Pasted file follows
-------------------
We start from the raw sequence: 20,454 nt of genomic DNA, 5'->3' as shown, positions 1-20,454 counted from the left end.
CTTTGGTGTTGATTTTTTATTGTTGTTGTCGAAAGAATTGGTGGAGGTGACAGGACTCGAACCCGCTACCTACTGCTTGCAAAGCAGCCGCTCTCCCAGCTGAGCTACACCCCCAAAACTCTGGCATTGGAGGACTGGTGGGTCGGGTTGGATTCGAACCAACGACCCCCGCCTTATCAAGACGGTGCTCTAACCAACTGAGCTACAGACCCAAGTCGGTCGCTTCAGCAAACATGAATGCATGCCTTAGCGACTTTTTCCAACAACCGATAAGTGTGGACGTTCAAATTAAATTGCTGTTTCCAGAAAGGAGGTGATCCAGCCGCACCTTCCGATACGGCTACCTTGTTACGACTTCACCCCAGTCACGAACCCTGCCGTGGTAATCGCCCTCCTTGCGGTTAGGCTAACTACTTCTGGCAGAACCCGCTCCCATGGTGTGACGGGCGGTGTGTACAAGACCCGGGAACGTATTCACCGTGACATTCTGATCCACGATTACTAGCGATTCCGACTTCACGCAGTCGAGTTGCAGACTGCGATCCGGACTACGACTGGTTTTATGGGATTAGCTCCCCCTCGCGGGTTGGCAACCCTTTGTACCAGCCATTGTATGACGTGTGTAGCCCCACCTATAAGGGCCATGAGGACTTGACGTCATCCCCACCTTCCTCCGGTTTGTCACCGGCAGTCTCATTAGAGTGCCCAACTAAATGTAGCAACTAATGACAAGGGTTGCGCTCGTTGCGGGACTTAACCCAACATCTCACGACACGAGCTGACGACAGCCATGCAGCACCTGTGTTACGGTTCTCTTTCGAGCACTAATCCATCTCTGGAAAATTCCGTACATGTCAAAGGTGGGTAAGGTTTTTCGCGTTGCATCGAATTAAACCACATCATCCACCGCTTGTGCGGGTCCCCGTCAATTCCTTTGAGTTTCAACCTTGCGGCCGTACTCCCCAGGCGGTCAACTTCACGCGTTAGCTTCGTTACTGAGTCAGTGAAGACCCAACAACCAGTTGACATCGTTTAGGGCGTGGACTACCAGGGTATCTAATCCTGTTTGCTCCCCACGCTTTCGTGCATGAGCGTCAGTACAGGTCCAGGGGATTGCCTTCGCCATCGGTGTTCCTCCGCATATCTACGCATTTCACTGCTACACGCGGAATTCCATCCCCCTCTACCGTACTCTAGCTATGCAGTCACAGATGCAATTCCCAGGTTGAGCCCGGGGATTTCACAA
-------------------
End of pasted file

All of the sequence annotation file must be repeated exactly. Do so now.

We start from the raw sequence: 20,454 nt of genomic DNA, 5'->3' as shown, positions 1-20,454 counted from the left end.
CTTTGGTGTTGATTTTTTATTGTTGTTGTCGAAAGAATTGGTGGAGGTGACAGGACTCGAACCCGCTACCTACTGCTTGCAAAGCAGCCGCTCTCCCAGCTGAGCTACACCCCCAAAACTCTGGCATTGGAGGACTGGTGGGTCGGGTTGGATTCGAACCAACGACCCCCGCCTTATCAAGACGGTGCTCTAACCAACTGAGCTACAGACCCAAGTCGGTCGCTTCAGCAAACATGAATGCATGCCTTAGCGACTTTTTCCAACAACCGATAAGTGTGGACGTTCAAATTAAATTGCTGTTTCCAGAAAGGAGGTGATCCAGCCGCACCTTCCGATACGGCTACCTTGTTACGACTTCACCCCAGTCACGAACCCTGCCGTGGTAATCGCCCTCCTTGCGGTTAGGCTAACTACTTCTGGCAGAACCCGCTCCCATGGTGTGACGGGCGGTGTGTACAAGACCCGGGAACGTATTCACCGTGACATTCTGATCCACGATTACTAGCGATTCCGACTTCACGCAGTCGAGTTGCAGACTGCGATCCGGACTACGACTGGTTTTATGGGATTAGCTCCCCCTCGCGGGTTGGCAACCCTTTGTACCAGCCATTGTATGACGTGTGTAGCCCCACCTATAAGGGCCATGAGGACTTGACGTCATCCCCACCTTCCTCCGGTTTGTCACCGGCAGTCTCATTAGAGTGCCCAACTAAATGTAGCAACTAATGACAAGGGTTGCGCTCGTTGCGGGACTTAACCCAACATCTCACGACACGAGCTGACGACAGCCATGCAGCACCTGTGTTACGGTTCTCTTTCGAGCACTAATCCATCTCTGGAAAATTCCGTACATGTCAAAGGTGGGTAAGGTTTTTCGCGTTGCATCGAATTAAACCACATCATCCACCGCTTGTGCGGGTCCCCGTCAATTCCTTTGAGTTTCAACCTTGCGGCCGTACTCCCCAGGCGGTCAACTTCACGCGTTAGCTTCGTTACTGAGTCAGTGAAGACCCAACAACCAGTTGACATCGTTTAGGGCGTGGACTACCAGGGTATCTAATCCTGTTTGCTCCCCACGCTTTCGTGCATGAGCGTCAGTACAGGTCCAGGGGATTGCCTTCGCCATCGGTGTTCCTCCGCATATCTACGCATTTCACTGCTACACGCGGAATTCCATCCCCCTCTACCGTACTCTAGCTATGCAGTCACAGATGCAATTCCCAGGTTGAGCCCGGGGATTTCACAA